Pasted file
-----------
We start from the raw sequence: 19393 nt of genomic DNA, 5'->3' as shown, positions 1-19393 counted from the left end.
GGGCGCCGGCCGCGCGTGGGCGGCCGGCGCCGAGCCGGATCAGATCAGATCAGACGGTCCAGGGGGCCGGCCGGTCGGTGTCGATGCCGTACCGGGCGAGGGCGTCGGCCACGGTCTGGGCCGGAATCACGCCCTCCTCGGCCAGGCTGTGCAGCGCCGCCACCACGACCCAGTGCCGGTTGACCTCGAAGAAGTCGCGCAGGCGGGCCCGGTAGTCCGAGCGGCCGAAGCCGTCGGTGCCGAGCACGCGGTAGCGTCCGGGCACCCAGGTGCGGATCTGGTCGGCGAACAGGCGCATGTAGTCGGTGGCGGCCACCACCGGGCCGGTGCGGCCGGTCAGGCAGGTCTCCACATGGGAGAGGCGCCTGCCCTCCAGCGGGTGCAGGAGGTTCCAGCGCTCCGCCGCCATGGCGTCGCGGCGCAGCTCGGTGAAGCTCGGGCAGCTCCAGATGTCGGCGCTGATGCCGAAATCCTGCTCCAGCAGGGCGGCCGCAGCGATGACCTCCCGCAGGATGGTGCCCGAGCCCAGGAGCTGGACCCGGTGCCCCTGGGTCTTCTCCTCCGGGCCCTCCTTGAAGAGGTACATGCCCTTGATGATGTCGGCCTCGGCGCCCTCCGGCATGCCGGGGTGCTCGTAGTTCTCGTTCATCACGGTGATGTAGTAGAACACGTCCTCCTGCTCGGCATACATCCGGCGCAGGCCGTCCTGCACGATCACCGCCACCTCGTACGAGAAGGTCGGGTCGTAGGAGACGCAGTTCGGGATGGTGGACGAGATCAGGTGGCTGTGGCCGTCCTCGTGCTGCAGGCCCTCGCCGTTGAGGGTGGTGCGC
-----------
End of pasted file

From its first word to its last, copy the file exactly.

We start from the raw sequence: 19393 nt of genomic DNA, 5'->3' as shown, positions 1-19393 counted from the left end.
GGGCGCCGGCCGCGCGTGGGCGGCCGGCGCCGAGCCGGATCAGATCAGATCAGACGGTCCAGGGGGCCGGCCGGTCGGTGTCGATGCCGTACCGGGCGAGGGCGTCGGCCACGGTCTGGGCCGGAATCACGCCCTCCTCGGCCAGGCTGTGCAGCGCCGCCACCACGACCCAGTGCCGGTTGACCTCGAAGAAGTCGCGCAGGCGGGCCCGGTAGTCCGAGCGGCCGAAGCCGTCGGTGCCGAGCACGCGGTAGCGTCCGGGCACCCAGGTGCGGATCTGGTCGGCGAACAGGCGCATGTAGTCGGTGGCGGCCACCACCGGGCCGGTGCGGCCGGTCAGGCAGGTCTCCACATGGGAGAGGCGCCTGCCCTCCAGCGGGTGCAGGAGGTTCCAGCGCTCCGCCGCCATGGCGTCGCGGCGCAGCTCGGTGAAGCTCGGGCAGCTCCAGATGTCGGCGCTGATGCCGAAATCCTGCTCCAGCAGGGCGGCCGCAGCGATGACCTCCCGCAGGATGGTGCCCGAGCCCAGGAGCTGGACCCGGTGCCCCTGGGTCTTCTCCTCCGGGCCCTCCTTGAAGAGGTACATGCCCTTGATGATGTCGGCCTCGGCGCCCTCCGGCATGCCGGGGTGCTCGTAGTTCTCGTTCATCACGGTGATGTAGTAGAACACGTCCTCCTGCTCGGCATACATCCGGCGCAGGCCGTCCTGCACGATCACCGCCACCTCGTACGAGAAGGTCGGGTCGTAGGAGACGCAGTTCGGGATGGTGGACGAGATCAGGTGGCTGTGGCCGTCCTCGTGCTGCAGGCCCTCGCCGTTGAGGGTGGTGCGC